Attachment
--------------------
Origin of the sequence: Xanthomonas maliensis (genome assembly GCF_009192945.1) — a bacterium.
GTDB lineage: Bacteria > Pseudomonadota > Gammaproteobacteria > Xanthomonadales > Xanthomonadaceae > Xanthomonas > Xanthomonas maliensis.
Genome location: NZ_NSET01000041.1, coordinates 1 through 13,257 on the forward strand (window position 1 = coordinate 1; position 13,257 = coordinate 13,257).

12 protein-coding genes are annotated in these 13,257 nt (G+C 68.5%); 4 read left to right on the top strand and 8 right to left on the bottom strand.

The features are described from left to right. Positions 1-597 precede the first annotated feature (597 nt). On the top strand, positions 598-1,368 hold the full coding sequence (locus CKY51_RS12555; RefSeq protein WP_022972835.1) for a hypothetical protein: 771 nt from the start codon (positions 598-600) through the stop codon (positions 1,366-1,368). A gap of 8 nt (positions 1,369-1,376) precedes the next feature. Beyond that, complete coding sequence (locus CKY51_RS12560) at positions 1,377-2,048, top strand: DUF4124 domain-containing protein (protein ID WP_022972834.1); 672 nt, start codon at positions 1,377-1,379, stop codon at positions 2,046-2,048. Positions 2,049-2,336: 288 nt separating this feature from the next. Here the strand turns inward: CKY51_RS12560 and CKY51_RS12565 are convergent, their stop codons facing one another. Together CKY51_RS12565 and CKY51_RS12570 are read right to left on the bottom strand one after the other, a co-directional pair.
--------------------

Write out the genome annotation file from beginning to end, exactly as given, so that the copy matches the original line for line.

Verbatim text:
Origin of the sequence: Xanthomonas maliensis (genome assembly GCF_009192945.1) — a bacterium.
GTDB lineage: Bacteria > Pseudomonadota > Gammaproteobacteria > Xanthomonadales > Xanthomonadaceae > Xanthomonas > Xanthomonas maliensis.
Genome location: NZ_NSET01000041.1, coordinates 1 through 13,257 on the forward strand (window position 1 = coordinate 1; position 13,257 = coordinate 13,257).

12 protein-coding genes are annotated in these 13,257 nt (G+C 68.5%); 4 read left to right on the top strand and 8 right to left on the bottom strand.

The features are described from left to right. Positions 1-597 precede the first annotated feature (597 nt). On the top strand, positions 598-1,368 hold the full coding sequence (locus CKY51_RS12555; RefSeq protein WP_022972835.1) for a hypothetical protein: 771 nt from the start codon (positions 598-600) through the stop codon (positions 1,366-1,368). A gap of 8 nt (positions 1,369-1,376) precedes the next feature. Beyond that, complete coding sequence (locus CKY51_RS12560) at positions 1,377-2,048, top strand: DUF4124 domain-containing protein (protein ID WP_022972834.1); 672 nt, start codon at positions 1,377-1,379, stop codon at positions 2,046-2,048. Positions 2,049-2,336: 288 nt separating this feature from the next. Here the strand turns inward: CKY51_RS12560 and CKY51_RS12565 are convergent, their stop codons facing one another. Together CKY51_RS12565 and CKY51_RS12570 are read right to left on the bottom strand one after the other, a co-directional pair.